This past Saturday, St Luke’s celebrated it’s church anniversary with a Strawberry Tea. While we were eating a traditional British favourite of strawberries, cream, and scones, we worked on a quiz. It was created by one of the members there.
The idea is to guess which book of the Bible is represented by the picture. There are 4 on each page. I’ll post the pictures first and put the answers at the bottom in case you haven’t seen this and want to have to go:
1. Esther 2. John 3. 2 Kings 4. Romans
5. Joel 6. Ruth 7: Hosea 8: Philemon
9. Numbers 10. Timothy 11. James 12. 1 Kings
13. Psalms 14. 1 & 2 Chronicles 15. Samuel 16. Exodus
17. Mark 18. Acts 19. Hebrews 20. Revelation
21. Isaiah 22. Nehemiah 23. Judges 24. Nahum
25. Luke 26. Song of Songs 27. Genesis 28. Matthew
29. Amos 30. Jude 31. Jonah 32. Proverbs
33. 1,2,&3 John 34. Daniel 35. Job 36. Colossians
What if we give up infant baptism as a sacrament? I don’t mean Methodism should become believer’s baptism only or should stop doing them. I imagine we could carry out many infant baptisms as we do weddings. Nowadays, weddings are simply quasi-religious ceremonies we agree to perform on behalf of the state (or, as a ‘service to the community’) for those couples who want more intimacy than a signing in the registry office, but not at the expense that many hotels/other venues charge.
Churches see weddings as a ‘reaching out’ opportunity and even if the couple has no interest in faith or will not ever come back to the church, I generally have a good time meeting the couple and it’s a fun day. All I ask is for the opportunity to share my understanding of Christian marriage (as an egalitarian!) and that they don’t ask to remove the Christological language. I believe that the couple intends to keep the vows they make to each other and love each other. But in most cases no one pretends this more than a ‘secular union’.
While infant baptism serves no state function as weddings do, many seek out having their children ‘christened’ (baptismal language rarely if ever enters in). I don’t get that many requests, as often people find their way to the Anglican church before ever getting around to the Methodists. But even some of Methodists colleagues have talked about the wonderful experiences and people truly seeking to understand what’s going on in some way.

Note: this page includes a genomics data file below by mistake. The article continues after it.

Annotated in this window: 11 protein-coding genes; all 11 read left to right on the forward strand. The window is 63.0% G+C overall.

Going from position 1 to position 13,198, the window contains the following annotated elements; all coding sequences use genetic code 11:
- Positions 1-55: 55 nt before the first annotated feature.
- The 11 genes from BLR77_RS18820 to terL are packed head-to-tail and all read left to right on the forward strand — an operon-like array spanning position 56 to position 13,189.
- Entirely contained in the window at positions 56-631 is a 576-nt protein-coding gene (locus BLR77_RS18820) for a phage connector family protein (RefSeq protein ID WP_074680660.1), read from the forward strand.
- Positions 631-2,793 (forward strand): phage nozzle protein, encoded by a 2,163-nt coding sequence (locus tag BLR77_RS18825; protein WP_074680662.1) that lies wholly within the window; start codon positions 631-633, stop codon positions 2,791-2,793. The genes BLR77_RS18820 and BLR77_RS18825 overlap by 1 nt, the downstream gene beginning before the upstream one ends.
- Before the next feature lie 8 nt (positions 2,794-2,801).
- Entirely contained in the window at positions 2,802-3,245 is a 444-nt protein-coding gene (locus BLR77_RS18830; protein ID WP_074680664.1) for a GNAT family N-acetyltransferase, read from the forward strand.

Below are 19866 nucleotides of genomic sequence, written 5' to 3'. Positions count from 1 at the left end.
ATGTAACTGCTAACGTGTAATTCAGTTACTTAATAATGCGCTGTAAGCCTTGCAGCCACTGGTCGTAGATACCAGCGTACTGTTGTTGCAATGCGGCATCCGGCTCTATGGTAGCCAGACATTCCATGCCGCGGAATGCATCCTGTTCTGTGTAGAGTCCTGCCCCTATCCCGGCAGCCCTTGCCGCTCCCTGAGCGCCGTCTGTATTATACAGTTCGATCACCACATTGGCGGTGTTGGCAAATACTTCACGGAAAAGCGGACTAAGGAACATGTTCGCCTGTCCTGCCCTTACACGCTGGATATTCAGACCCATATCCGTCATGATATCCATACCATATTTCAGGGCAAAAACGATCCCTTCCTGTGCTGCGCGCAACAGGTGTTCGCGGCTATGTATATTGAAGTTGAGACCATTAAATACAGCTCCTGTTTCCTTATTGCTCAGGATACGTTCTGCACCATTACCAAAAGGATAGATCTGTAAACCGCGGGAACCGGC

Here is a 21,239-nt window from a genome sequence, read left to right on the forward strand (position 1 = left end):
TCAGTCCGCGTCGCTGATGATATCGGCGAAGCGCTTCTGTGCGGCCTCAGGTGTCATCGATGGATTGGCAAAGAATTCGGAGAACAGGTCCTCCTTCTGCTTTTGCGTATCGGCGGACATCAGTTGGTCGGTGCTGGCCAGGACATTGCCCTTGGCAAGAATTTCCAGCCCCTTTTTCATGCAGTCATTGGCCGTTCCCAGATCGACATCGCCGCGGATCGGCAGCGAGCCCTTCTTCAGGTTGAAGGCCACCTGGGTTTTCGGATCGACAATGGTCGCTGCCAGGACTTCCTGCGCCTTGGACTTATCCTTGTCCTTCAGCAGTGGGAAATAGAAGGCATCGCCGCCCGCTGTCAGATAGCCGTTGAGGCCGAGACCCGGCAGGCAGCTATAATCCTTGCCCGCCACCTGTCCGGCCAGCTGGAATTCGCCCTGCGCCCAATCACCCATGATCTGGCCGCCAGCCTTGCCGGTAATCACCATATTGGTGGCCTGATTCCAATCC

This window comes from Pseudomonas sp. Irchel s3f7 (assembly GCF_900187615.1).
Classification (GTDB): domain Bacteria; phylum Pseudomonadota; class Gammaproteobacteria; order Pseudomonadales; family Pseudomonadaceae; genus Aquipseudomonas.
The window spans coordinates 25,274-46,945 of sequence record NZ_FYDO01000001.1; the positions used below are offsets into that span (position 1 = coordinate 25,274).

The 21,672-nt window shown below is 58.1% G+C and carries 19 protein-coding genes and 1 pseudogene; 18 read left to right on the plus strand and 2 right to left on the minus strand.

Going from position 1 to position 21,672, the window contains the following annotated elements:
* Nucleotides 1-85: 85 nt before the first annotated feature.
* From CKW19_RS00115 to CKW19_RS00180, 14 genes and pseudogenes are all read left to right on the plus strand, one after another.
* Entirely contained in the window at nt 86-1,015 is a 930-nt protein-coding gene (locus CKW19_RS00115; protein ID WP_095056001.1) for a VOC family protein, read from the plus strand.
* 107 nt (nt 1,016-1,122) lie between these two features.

I haven’t had those experiences. Most of mine have been done because they want to get the kid in a faith school, want to appease grandmother, or simply think it’s the done thing. As far as the vows, they of course want to love their children (I have not doubt about it!) but have no real thoughts about what it means to bring up the child in the faith and only a handful of the churches could carry out their vows to assist the child (not all churches have an active Sunday school or other children’s activities). Nor as far as I have seen are parents bothered that the churches don’t have the resources to do this.
An alternative that’s been floated is to talk about having a service of thanksgiving. What parents want is for a time to come together to celebrate the family – and why wouldn’t the church want to be a part of it? But, when I say it’s not a christening and there’s no water involved, we go right back to baptism. Because I struggle with the ‘if it moves baptise it’ understanding, I have felt the need to defend baptism in some way – even if in the end I comply.
So, why don’t we simply stop worrying about where it takes place (in church) and when (in worship)? Why don’t we focus on the parents loving the child and not really worry about what happens with the faith side of it? Why don’t we adapt the service to one that simply focuses on that love and God’s love for the child? Then we could drop the language of bringing someone into the church and drop the vows that keep them trying to live up to that language. It could provide a moment of reaching out to the family with God’s love, giving the family the service they want, but not push baptismal theology to breaking point.
Do you have any thoughts?
I’ve decided to reopen my blog. I haven’t blogged for some time, but as it is the Easter season, resurrection seems appropriate. I haven’t a clue what I’m going to write about, but I find that I think through things better if I actually write about them.